|Some of the London linen thread was naturally dyed|
using madder root also grown in London
Flax sown, grown and processed in London by many different people of all ages was handed to the students and knitting technicians at the London College of Fashion to design and make a London linen garment. The brief was to reflect all the people who took part in the project. The students designed and knitted a vest showing the lovely variations in the thread – like all the lovely variations in the people who made it. A huge thankyou to ALL the amazing people who helped envision, grow and co-create this textile journey, especially Kate Poland from Cordwainers Garden for her "LIVE" garden network.
Society Secret Sunday Show on 1st March.
|Flax beds being prepared at The London College of Fashion, Mare street with the help of Cordwainers Garden, Permablitz London, students & staff at LCF during spring last year|
|Flax grown at Brockwell Park|
|Flax being harvested |
Community Greenhouses 2014
|Christine Rowe demonstrated drop spindling for fine linen threads with school children in East London. Christine was inspired to learn more about drop-spindling after being invited to research a project on Egyptian Coptic (one needle) knitting|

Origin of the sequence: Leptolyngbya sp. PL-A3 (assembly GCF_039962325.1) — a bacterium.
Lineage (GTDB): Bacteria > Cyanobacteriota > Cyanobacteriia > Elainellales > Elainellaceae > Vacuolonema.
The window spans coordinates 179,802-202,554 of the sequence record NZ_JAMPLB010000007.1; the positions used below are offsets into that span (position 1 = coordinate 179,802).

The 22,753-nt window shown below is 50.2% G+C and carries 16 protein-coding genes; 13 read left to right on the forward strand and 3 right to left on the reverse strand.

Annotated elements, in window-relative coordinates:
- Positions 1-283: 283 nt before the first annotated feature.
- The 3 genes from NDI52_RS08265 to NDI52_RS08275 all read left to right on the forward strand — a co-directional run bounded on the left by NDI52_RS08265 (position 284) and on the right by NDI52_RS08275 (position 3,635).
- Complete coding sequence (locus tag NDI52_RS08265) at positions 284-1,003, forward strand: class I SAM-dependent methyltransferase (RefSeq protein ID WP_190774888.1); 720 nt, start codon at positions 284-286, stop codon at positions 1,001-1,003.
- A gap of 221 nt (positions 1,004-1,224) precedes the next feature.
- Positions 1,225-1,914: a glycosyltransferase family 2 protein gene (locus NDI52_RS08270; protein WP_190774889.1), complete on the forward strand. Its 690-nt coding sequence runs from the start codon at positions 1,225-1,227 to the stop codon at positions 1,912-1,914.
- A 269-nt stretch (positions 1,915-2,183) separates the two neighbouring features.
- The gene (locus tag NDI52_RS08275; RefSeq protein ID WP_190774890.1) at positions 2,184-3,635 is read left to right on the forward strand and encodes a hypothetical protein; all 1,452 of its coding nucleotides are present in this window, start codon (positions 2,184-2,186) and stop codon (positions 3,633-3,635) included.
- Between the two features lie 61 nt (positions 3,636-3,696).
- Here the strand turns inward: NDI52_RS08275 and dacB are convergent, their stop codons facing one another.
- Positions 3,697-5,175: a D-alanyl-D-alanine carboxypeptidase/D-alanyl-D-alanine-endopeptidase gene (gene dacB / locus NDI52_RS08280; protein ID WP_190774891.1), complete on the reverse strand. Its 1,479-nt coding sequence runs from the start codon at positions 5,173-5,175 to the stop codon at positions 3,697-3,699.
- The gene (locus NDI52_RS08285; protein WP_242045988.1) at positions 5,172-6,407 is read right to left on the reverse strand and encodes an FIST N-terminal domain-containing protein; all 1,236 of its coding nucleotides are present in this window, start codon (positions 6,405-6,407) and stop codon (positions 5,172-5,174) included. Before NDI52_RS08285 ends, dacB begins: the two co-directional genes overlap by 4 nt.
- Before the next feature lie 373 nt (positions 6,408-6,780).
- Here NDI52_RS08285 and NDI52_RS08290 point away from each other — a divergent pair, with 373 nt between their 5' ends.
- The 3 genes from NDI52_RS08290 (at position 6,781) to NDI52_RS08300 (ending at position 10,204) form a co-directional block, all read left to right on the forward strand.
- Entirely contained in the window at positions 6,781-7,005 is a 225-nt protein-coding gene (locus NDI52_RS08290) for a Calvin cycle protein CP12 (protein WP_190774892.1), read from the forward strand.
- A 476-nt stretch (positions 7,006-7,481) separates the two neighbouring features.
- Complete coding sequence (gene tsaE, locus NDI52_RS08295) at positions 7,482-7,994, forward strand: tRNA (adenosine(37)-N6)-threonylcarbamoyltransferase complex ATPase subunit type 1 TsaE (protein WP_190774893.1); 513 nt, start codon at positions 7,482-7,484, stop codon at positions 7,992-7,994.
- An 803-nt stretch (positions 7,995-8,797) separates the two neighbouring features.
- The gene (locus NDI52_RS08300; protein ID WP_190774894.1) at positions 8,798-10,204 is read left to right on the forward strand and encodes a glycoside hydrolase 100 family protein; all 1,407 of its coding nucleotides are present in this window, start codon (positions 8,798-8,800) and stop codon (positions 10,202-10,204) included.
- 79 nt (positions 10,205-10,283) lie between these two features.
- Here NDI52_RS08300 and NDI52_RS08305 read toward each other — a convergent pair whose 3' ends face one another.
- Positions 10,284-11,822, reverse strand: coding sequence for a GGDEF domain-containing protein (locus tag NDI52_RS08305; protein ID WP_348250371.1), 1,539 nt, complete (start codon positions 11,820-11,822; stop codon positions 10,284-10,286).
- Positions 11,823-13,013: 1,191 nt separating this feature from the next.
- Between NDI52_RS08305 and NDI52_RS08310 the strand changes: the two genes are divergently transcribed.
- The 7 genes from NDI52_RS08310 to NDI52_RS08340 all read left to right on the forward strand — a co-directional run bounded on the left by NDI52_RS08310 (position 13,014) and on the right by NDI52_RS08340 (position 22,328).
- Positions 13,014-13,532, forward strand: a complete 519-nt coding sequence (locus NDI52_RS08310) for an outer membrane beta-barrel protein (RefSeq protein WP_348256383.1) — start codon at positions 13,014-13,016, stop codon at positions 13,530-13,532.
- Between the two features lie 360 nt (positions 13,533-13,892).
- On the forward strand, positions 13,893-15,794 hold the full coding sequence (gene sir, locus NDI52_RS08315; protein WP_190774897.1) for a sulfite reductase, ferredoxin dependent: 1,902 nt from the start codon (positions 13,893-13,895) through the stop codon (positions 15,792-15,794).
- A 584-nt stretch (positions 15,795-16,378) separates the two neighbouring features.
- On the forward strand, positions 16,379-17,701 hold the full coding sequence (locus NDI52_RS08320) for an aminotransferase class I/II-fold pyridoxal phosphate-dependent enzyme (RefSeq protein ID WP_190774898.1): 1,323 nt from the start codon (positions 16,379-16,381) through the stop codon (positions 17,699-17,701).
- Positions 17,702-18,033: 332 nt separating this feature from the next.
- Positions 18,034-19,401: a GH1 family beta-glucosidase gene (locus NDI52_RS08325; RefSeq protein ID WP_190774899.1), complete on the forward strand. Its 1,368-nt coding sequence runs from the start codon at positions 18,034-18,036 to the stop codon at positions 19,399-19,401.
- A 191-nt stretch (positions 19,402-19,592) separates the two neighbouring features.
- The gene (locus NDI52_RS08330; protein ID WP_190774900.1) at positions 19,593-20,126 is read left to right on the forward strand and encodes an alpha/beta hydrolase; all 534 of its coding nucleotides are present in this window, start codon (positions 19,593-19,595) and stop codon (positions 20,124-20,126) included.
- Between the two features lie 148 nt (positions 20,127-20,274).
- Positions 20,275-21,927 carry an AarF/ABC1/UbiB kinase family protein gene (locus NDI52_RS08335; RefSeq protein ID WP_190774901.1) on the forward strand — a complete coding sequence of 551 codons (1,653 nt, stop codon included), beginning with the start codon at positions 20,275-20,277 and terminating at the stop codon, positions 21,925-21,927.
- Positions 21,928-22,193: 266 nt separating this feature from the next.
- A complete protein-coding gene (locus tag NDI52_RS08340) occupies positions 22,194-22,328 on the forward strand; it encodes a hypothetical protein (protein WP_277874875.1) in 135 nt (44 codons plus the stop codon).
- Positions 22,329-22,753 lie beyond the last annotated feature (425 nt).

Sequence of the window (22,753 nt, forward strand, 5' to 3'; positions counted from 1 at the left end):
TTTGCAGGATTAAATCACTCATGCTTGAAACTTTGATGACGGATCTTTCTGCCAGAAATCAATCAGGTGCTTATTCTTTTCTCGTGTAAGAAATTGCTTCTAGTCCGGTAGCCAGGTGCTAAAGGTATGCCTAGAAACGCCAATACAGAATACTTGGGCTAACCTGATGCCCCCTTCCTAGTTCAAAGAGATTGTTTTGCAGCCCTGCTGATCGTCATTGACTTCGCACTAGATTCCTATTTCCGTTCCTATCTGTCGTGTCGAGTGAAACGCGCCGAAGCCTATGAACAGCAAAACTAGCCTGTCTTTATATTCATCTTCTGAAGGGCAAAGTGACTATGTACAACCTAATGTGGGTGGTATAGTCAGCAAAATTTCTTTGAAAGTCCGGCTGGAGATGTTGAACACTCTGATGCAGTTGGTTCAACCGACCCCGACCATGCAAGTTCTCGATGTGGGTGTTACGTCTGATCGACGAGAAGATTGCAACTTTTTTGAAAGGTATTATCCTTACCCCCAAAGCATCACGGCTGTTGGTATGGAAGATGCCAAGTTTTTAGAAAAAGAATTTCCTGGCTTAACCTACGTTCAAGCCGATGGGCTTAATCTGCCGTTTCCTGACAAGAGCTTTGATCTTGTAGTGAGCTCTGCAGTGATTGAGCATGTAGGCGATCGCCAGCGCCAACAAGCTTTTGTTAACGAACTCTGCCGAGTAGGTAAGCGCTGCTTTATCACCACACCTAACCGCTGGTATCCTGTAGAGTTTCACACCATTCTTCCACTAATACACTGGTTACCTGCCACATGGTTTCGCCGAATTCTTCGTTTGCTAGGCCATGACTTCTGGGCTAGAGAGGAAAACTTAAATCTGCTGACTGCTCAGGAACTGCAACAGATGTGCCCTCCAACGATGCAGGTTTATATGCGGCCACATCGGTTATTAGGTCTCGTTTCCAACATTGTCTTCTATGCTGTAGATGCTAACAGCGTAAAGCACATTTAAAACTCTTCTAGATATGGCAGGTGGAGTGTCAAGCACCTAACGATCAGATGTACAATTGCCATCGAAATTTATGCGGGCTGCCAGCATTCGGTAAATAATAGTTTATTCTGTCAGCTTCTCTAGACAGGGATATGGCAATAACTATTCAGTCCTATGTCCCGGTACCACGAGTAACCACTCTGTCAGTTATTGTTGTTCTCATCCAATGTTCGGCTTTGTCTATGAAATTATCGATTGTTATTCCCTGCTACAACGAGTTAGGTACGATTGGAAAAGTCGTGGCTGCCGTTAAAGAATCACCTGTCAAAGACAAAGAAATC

|the finer flax fibres after |
they have been scutched.
Cassie Liversidge http://cassieliversidge.com
organised flax growing and processing
with several East London schools
inspiring children to learn that some of their clothes are made from plants
|a primary school child tries |
in processing plant fibres
to make thread
|Aaron Fletcher demonstrates spinning|
flax on a spinning wheel to obtain
with primary school children
allowing them all to have a go too
|Aaron's winged footwear deserves a mention|
sure it helped to inspire the children to see the magical transformation from plant to fibre to garment and their part in that
|Kate Poland and Zoë Burt give a talk about |
Growing a London Garment at the London Permaculture Festival
.."each morning webs appear on earth as magical as the dew drops that cover them...In all myth the art of interlocking thread originated in the divine world and this is why some small mistake must be integrated into the pattern to remind us of life's imperfections"And she'd had lucky eyes and a high heart,
...asked by a monastic, “What is Buddha?” Dongshan said, “Three pounds of flax.” The monastic had a realization and bowed.
And wisdom that caught fire like the dried flax,
At need, and made her beautiful and fierce,
Sudden and laughing.
William Butler Yeats
For further information on the project please see: